This was a landscape purified by clear air and fresh water. Berber homes clung to the hillsides. The sounds of goats carried through the trees, our view for once obscured by thick mountain fog.
Amy Spalding, 16, was our lone female student. It had been an act of bravery on her part to come along at all. Now she was fully enthused by the whole experience.
"It just isn't what I was expecting," she told me.
"What were you expecting?" "I didn't expect to have to think so much."
The third came the same evening. We had taken shelter from a storm in the simple luxury of the Kasbah du Toubkal, a Berber hospitality centre at the foot of Jbel Toubkal, the highest peak in North Africa.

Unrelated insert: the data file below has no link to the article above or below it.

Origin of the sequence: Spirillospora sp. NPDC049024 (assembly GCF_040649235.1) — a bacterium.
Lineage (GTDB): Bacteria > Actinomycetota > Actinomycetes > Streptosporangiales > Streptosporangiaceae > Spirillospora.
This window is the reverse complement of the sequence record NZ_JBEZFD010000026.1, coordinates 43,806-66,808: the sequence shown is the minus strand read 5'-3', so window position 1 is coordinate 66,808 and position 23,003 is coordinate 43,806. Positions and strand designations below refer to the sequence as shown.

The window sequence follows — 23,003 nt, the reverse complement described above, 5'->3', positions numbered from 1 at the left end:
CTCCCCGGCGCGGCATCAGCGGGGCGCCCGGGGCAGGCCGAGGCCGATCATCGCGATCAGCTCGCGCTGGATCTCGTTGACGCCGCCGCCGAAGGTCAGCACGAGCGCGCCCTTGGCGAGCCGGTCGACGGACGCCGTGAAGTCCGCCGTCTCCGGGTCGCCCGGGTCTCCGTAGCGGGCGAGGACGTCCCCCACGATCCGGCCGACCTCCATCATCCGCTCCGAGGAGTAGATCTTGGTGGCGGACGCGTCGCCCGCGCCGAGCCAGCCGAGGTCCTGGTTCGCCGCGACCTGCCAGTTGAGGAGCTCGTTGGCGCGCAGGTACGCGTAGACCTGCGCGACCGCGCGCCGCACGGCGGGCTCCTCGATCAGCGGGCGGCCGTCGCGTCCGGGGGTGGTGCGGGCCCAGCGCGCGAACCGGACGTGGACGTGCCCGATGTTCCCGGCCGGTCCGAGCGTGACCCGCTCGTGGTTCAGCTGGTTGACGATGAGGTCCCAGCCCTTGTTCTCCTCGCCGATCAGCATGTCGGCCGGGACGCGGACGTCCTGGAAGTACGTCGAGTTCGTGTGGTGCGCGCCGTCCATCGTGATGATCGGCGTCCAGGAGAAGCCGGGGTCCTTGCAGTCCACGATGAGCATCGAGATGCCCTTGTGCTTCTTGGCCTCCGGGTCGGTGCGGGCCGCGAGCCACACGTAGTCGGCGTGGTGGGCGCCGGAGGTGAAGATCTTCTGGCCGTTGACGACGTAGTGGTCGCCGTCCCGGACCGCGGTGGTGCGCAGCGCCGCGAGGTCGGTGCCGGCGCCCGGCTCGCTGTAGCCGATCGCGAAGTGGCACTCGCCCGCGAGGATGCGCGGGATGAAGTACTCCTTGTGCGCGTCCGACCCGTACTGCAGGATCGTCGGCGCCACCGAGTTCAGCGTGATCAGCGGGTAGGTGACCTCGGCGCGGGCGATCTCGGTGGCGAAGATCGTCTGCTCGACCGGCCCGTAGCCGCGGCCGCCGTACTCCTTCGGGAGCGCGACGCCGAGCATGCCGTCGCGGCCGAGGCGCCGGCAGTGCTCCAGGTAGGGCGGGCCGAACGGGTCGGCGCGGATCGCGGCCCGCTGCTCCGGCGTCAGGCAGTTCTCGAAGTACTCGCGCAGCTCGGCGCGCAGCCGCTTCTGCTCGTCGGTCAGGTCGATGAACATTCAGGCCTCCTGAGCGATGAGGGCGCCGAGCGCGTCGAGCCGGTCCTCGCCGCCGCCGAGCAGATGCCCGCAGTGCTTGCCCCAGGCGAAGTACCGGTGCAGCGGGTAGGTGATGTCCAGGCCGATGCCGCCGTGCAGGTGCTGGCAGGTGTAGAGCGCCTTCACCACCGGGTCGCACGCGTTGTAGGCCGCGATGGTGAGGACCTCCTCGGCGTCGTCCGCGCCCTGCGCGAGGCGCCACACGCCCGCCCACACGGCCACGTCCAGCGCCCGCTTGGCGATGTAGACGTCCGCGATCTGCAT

Will Haines, 17, had been learning Arabic before we left England. So he had struck up a relationship with our hosts, who joined us for a card game called 'pig'. Players rotate cards in a large group. The first to acquire a full set has to hold his nose. The others in the game then have to grab their own noses, and the last to do so is 'out'.
For an hour, in a combination of French, English, Arabic and Berber, we were one large group making utter fools of ourselves sharing uncontrollable and unreserved laughter.
A school from South Devon and a small section of the Berber community of Imlil experienced the rare privilege of being able to mutually enjoy one another's company. Nobody wanted it to end.
In these three cases, and in a thousand more instances in the ten days we were away, we achieved all that we set out to do.
This was not a geography trip. Equally, we were not on an aid mission. We were there for our own education - in the hope that we could share what we had learned with the people at home.
But we wanted to do so in a manner that was most likely to make us welcome, which might bring some benefits to our hosts in a way which would do no harm.